I had never been to Jersey until last weekend. Friends, R…… and L…… have just moved back to the isle of their childhoods and Mr C and I thought it a brilliant idea to carpe le weekend and go somewhere new and not too far away.
We arrived just behind the pantechnicon containing one thousand plus boxes. Actually it was slightly more complicated than that. Because of the narrow, unforgiving, stone sided roads, the furniture removal truck had to remain in St Helier and the gang, van the boxes to our friends in a convoy of white. There were a lot of boxes. Both opened and unopened all over the house. Thankfully it’s a very big house.
We arrived just behind the 789th van deposit. I think R……. was quite pleased to see us as it gave him the perfect excuse to stop unpacking boxes. L……, like most women, was much more dedicated to the task and I believe, because of l……, the thousand boxes will all be opened and contents assigned quarters in a relatively short space of time. If it were left to R……., I have my doubts.
We flew in at lunchtime so out for lunch we went.
I considered going the surf school but opted for
calamari, chorizo, beans and rocket salad with garlic mayonaise. Oh, and a nice big glass of rosé.
Then we went for a drive. Jersey is only 45 miles square. You would think it were much bigger if you, like me, were in the backseat of a Volvo going at speed, breaking at speed, cornering at speed and attempting to cover each and every mile of the isle before pre-prandials.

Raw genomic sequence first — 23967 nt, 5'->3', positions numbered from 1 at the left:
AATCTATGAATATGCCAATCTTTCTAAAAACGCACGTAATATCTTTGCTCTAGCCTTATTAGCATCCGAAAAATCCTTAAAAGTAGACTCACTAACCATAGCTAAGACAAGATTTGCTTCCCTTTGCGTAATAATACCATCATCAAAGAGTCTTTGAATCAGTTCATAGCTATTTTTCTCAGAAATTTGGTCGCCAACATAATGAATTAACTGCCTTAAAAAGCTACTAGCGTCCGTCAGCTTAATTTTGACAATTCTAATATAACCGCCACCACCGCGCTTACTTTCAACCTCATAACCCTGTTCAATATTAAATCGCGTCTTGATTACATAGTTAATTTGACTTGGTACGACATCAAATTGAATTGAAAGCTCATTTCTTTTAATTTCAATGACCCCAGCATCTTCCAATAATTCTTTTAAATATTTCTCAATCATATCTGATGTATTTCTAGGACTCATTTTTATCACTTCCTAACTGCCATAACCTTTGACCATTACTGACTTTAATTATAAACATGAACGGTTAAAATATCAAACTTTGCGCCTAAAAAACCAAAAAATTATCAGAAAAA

Before I got really car sick we saw a lot of beauty.
After a wee nana nap (to settle my stomach and prepare it for the evening) we went out for a slap -up meal. I remember very little about the food. I believe it was good. It seems I might have drunk my body weight in rosé at the restaurant. In my defence, it slipped down very easily. Although I did manage to force another down back at the ranch, it would be fair to say that I slept like a baby. An unconscious baby.
I woke feeling a tad seedy but two slices of toast and a strong black coffee sorted that out. Once I woke from my 9.30am nap I managed to make it to a sun lounger (another strong black in hand) and have a well deserved sleep while L……. unpacked more boxes. She is a machine.